• Not only does the cost of putting a payload into orbit increase with the cube of the payload weight — this rule holds true in the opposite direction, too. Stick a LEM on the moon and bring the contents back? Easy. Increase the mass that the LEM brings back? Very expensive — the price goes up as the sixth power of the weight you're returning from the lunar surface (because you have to loft the heavier LEM into Earth orbit to begin with). Think about it. The real mission wasn't to go to the moon; it was to bring two astronauts and 100Kg of moon rocks back from the lunar surface and into lunar orbit (to rendezvous with the CSM stack for the journey home) — and it took a 3000 ton behemoth to accomplish this. Launching a bigger, more useful LEM (one that could carry 3 or 4 astronauts to the lunar surface, along with a decent-sized rover and supplies for a couple of weeks) would have added tonnes to the LEM payload ... and hundreds, if not thousands of tons to the launch stack. With cost sc
  • Mike Rorty follows up today in The Atlantic's business blog with an interview with Perry Mehrling on shadow banking and its role in the crisis. Mehrling's bottom line for regulators is a "new Bagehot Rule" for modern markets: Insure freely but at a high premium.
  • Also interesting to note that both Sessions and Kyl have essentially accused Sotomayor of being prejudiced against whites -- sort of the kinder, gentler version of Newt's 'racist' charge.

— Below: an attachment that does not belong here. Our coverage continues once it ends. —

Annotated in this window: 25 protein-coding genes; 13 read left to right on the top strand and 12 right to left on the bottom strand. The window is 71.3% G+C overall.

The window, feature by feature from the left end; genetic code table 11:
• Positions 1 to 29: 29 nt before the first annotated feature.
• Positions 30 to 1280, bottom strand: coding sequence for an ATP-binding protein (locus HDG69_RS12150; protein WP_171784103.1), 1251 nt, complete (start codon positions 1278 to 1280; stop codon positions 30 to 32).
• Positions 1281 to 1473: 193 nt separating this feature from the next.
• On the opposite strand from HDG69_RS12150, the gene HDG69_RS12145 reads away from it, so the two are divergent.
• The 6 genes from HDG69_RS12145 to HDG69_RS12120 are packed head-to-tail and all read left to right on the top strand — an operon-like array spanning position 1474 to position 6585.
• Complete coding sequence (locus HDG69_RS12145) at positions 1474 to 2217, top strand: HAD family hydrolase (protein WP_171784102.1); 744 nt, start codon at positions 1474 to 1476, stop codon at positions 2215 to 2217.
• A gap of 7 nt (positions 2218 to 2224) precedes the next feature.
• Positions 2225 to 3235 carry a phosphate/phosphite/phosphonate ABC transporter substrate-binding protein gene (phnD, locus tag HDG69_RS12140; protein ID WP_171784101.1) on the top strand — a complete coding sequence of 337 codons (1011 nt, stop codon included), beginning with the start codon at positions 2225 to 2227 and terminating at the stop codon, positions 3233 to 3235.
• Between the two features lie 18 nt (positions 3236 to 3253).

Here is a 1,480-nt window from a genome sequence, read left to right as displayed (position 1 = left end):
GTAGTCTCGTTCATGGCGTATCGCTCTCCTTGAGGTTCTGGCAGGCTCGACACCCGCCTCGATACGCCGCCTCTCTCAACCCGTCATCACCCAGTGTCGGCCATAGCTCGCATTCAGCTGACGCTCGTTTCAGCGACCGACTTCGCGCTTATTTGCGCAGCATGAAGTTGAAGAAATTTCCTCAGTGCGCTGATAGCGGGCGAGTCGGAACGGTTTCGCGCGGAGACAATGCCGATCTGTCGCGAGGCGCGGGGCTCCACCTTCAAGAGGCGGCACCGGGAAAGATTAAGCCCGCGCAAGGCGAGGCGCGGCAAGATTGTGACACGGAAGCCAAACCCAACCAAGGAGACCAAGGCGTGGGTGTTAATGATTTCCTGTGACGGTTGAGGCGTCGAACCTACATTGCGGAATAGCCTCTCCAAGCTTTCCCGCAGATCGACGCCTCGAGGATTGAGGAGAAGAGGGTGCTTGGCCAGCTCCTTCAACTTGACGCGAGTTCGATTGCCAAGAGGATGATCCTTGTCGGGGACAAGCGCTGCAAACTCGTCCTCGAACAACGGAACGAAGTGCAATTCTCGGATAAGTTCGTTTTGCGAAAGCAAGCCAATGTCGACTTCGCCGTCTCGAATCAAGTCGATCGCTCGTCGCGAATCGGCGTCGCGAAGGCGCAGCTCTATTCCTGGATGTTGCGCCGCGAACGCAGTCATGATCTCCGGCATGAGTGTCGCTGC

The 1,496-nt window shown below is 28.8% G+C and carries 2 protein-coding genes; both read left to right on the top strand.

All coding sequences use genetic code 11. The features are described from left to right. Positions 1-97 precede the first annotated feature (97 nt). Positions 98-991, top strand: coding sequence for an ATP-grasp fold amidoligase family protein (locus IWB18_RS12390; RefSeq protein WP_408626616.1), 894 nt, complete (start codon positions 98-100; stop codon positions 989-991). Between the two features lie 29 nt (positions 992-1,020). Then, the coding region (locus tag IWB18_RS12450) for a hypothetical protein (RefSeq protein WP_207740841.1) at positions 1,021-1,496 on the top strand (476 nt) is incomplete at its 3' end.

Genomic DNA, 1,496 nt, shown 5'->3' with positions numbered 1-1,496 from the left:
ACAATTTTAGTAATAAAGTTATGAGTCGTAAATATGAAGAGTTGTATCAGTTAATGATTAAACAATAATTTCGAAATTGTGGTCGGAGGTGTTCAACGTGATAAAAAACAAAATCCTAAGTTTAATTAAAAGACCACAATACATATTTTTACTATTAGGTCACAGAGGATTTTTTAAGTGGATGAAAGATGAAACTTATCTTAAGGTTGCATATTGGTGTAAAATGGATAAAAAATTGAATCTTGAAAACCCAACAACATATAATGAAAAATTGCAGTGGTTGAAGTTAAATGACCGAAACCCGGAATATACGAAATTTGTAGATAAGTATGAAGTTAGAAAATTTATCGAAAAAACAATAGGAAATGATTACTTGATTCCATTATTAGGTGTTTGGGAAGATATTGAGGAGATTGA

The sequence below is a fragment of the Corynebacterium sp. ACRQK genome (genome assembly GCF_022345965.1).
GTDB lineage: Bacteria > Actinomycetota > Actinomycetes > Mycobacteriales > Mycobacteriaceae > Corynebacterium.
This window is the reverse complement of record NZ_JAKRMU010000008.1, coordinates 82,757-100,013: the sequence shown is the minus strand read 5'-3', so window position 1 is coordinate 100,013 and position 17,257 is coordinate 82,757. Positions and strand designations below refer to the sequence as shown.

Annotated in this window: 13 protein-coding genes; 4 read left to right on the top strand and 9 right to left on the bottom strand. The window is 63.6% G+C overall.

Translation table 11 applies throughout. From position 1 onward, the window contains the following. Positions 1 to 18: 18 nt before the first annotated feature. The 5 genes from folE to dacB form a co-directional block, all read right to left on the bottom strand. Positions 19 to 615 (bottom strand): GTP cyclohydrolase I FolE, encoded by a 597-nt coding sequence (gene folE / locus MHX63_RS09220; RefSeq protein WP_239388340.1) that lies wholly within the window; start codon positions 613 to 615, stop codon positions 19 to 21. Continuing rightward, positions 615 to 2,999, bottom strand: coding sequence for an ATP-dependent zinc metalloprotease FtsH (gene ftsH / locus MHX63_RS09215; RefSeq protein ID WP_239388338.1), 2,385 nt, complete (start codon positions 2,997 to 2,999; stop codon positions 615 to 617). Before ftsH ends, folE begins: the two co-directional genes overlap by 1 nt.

• Brad DeLong observes that Obama administration officials being put out there to deny that no further fiscal stimulus is necessary aren’t making a great deal of sense. And of course they’re not making sense because they’re in a political predicament. But I think they’d do better to just admit that: "Congress gave us less stimulus than we asked for last time around so we don’t see any point in making a futile effort to go back to the well; if it looks like Congress is prepared to act then we can start talking about what appropriate action would look like. Until then we’re working with the tools that we have, tools that we think are making the situation much better than it otherwise would be, but recovery will take time." Trying to demand additional stimulus when the votes aren’t there in congress could do more harm than good. But pretending to believe that what’s been done is adequate is a fool’s game and just invites the criticism that the stimulus hasn’t “worked.”